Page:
I have been doing some self-study on Big-O. I understand how to give examples of the following notations to algorithms:


for(int i = 0; i < n; i++)


for(int i = 0; i < n; i++)
    for( int j = 0; j < n; j++)


for(int i = 0; i < n; i++)
    for( int j = 0; j < n * n; j++)

I have come across these notations which I don't quite comprehend. How do I give examples of these in terms of algorithms?

Maybe I should phrase it this way: write an algorithm which takes running time in proportion to:

  1. O((n^3)/4)
  2. log n^3
  3. O((log^2)n)+O(n)
  4. 4^n
  5. n^3/2
  • 1
    The question is usually how you find the Big O for a specific algorithm, – medopal Oct 25 '10 at 8:23
  • These are examples of O() algorithms. There's an infinite number of algorithms fitting any big O. Check @KMan's links. – Pontus Gagge Oct 25 '10 at 8:32
  • BTW: O(log^2n)+O(n) is not meaningful. O is a notation, not a function, so you cannot add it. Also, what is "log^2n" supposed to mean? – sleske Oct 25 '10 at 8:36
  • Sorry I edited some typos. I was looking at some examples at dreamincode.net/forums/topic/125427-determining-big-o-notation I am able to study some examples derived from notations, ie logN. I wondering if I could also derive examples from my given notations? I am also looking at his code for logN: for(int i = 0; i < n; i *= 2) { cout << i << endl; } Is this correct? Or is it actualy O(N)? – user471646 Oct 25 '10 at 9:08

I fear you are misunderstanding "Big-O" notation.

A notation is not "expressed" as an algorithm. Rather, the Big-O notation describes a property of an algorithm.

So it's not "O(N) can be expressed as XXX", but rather "algorithm XXX has complexity of O(N)".

That said, it is quite reasonable to ask for examples of algorithms with a certain complexity; you already list some. To address your questions:

O(4^n) is the same as O(e^n), often written as O(exp(n)) (try to understand why it is the same). O(4^n) belongs to the class of algorithms with "exponential complexity" (EXPTIME). Many important problems in math/CS have exponential complexity (or nearly exponential complexity).

An algorithm with exponential complexity would be for example a naive solution to the discrete logarithm problem.

For the other complexities I cannot give an example, but you will probably find one by googling a bit.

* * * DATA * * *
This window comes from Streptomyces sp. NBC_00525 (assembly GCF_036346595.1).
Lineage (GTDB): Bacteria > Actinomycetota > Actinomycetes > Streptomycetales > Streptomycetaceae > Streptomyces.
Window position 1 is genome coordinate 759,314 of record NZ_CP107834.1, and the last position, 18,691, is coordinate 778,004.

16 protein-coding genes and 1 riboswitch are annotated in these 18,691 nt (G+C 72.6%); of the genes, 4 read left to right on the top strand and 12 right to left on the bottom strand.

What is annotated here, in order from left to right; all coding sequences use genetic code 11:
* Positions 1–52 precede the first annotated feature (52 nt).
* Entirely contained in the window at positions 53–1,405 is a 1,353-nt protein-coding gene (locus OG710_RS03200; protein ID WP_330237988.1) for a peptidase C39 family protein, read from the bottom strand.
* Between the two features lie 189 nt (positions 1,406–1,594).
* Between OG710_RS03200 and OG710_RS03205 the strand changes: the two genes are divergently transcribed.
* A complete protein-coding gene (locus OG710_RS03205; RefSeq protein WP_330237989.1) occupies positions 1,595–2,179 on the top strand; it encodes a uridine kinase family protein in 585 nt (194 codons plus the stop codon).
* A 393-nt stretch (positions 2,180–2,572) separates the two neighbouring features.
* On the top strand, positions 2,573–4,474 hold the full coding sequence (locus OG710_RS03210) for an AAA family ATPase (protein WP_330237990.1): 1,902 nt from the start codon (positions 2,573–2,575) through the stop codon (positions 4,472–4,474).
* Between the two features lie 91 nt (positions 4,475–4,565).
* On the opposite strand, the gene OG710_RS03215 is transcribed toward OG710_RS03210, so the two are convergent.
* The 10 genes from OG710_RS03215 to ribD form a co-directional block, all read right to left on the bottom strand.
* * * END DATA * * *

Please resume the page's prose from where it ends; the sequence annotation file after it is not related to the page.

• I don't buy your O(a^n) = O(b^n) with a,b>1. While it is true that the basis is irrelevant when dealing with logarithms, this does not hold for exponential functions. Otherwise the entire EXPTIME class would be a set of problems with O(2^n) (or more conveniently O((1+epsilon)^n)) algorithms. – bitmask Oct 25 '10 at 9:01
  • 1
    @bitmask: Actually, it is. Wikipedia e.g. defines EXPTIME as "the set of all decision problems solvable by a deterministic Turing machine in O(2^p(n)) time" (with p(n) being a polynomial in n). – sleske Oct 25 '10 at 10:05
  • BTW, my original statement "O(4^n) is the same as O(e^n)" is of course false. What I had in mind (but very dimly) was that they are both in EXPTIME. Thanks for reminding me :-). – sleske Oct 25 '10 at 10:13
  • Yes, that is something different. O(2^p(n)) CONTAINS all O(a^n), as you can hide the different base (a) inside p. For instance, if p(n)=2n, then you have 2^(p(n)) = 4^n. But that does not imply that O(2^n) = O(4^n). – bitmask Oct 25 '10 at 10:34
  • @bitmask: Exactly :-). – sleske Oct 25 '10 at 16:05

The algorithms you have given are strictly speaking not Big-O but Theta. Big-O is an asymptotic upper bound meaning that on some worse case input the running time will be the one given but isn't for all inputs, where as Theta is a tight bound meaning that the running time will always be that. Consider for instance a sorting algorithm that is given an already sorted list as input, or a search algorithm where the things to be found is the first element in a list (how does binarysearch compare to linear search in this case).

  • If we are going to be nit-picky. Any algorithm that is Theta(f(N)) is also O(f(N)). So the OP is actually correct in saying they are Big-O – Stephen C Oct 25 '10 at 10:01
  • ??? Those are all both Big-O and Omega, implying Theta. "meaning that on some worse case input". Theta is just being more specific, the lower bound has been found/proven as well. It is not related to worst case. "running time will always be that" is strictly speaking not correct, better would be "the growth of rate is proportional with Theta". – Ishtar Oct 25 '10 at 10:08

Your Answer

By clicking “Post Your Answer”, you agree to our terms of service, privacy policy and cookie policy

Not the answer you're looking for? Browse other questions tagged or ask your own question.